Plans recommended for denial by specialty college, No. 3 3 5 5 1 17 3
  a Percentage not applicable. Programs cited by the October 2013 Program and Trainee Review Council did not have to submit a corrective action plan until January 2014. However, not all programs had submitted by the time of publication.
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The AOA implemented another aspect of the uniform standardization process in 2013: professional site reviewers were enlisted to conduct the majority of reviews. (In past years, the task was entrusted to volunteers.) As a result of this change, 2013 showed the highest percentage of programs cited with deficiencies. In 2012, there were 68 of 132 programs (52%) that required a corrective action plan. That proportion increased in 2013 to 107 of 147 programs (73%), a difference that was statistically significant (z score=−3.6691; P<.001). 
The percentage of programs complying with the corrective action process has also improved since 2009. In 2008, the AOA started to track submission of corrective action plans, and in 2009 the AOA informed specialty colleges, OGME programs, and OPTIs that it was tracking compliance with the corrective action process. Also in 2009, the PTRC began receiving reports of compliance with the corrective action process. (Before 2008, compliance was neither tracked nor reported.) In 2009, the AOA also began regularly contacting OPTIs if 1 of its OGME programs failed to submit a corrective action plan in accordance with established AOA timelines and guidelines. Forty-eight of 96 programs (50%) in 2009 submitted a plan for deficiencies cited, a number that grew to 57 of 59 (97%) in 2010 (z score=−6.0274, P=0). This statistically significant difference indicates that tracking and sending notification to OPTIs about OGME program delinquency with the corrective action process improves compliance with the process.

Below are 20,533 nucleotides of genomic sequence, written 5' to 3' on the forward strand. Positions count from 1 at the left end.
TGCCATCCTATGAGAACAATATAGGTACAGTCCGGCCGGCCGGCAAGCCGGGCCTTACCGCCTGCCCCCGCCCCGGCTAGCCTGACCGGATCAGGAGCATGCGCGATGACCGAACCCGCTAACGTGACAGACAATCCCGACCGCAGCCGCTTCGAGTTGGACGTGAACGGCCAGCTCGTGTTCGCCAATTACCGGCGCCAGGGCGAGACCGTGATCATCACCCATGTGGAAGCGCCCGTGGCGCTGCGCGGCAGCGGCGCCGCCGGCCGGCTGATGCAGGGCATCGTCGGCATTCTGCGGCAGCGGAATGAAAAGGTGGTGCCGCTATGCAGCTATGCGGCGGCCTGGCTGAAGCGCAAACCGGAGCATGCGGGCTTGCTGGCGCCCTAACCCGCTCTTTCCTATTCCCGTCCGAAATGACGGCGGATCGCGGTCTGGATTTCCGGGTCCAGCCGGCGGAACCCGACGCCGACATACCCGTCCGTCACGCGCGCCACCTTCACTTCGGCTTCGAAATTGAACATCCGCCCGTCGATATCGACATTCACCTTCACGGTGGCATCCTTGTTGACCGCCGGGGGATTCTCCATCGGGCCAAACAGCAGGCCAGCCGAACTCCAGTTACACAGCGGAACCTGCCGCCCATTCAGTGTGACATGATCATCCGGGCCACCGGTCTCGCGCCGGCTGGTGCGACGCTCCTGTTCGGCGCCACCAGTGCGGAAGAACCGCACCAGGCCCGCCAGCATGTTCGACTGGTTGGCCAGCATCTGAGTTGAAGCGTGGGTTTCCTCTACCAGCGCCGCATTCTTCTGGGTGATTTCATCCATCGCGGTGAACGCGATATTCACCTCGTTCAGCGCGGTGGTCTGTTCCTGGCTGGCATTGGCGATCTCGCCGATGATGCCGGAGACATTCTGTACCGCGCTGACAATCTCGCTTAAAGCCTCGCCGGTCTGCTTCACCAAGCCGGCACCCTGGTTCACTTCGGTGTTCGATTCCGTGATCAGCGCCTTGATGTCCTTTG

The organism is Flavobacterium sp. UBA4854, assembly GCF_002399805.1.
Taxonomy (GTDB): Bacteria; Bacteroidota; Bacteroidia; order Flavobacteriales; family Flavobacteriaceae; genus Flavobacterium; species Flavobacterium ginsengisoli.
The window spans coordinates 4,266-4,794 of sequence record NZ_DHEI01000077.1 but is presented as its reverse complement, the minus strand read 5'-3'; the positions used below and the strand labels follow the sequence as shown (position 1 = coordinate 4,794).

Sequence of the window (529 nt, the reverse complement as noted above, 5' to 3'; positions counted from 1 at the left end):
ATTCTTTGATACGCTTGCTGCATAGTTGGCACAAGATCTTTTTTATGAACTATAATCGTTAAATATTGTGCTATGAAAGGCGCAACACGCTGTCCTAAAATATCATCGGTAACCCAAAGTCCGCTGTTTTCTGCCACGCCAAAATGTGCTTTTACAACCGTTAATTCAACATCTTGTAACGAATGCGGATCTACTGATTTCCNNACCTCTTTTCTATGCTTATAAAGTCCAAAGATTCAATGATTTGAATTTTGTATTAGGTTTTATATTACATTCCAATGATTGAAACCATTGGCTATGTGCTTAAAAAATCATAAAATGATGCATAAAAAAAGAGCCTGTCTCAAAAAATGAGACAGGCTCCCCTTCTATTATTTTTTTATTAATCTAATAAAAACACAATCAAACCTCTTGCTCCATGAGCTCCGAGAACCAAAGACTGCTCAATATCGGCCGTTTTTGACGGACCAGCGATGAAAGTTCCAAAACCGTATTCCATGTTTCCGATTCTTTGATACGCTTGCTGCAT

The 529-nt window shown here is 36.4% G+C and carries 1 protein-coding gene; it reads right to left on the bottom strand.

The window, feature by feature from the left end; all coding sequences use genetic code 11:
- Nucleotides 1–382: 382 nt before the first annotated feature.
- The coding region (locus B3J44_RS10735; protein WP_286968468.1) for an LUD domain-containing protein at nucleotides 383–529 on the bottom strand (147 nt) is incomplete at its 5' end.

Reasons for Denial of Corrective Action Plan
Each year a few OGME programs submit corrective action plans that are recommended for denial by the specialty college. A denial recommendation is sent to the PTRC and in most cases is approved as a denial; at that point, the OGME program is expected to resubmit a more suitable corrective action plan. Since 2009, there have been 17 corrective action plans that were denied for the following reasons: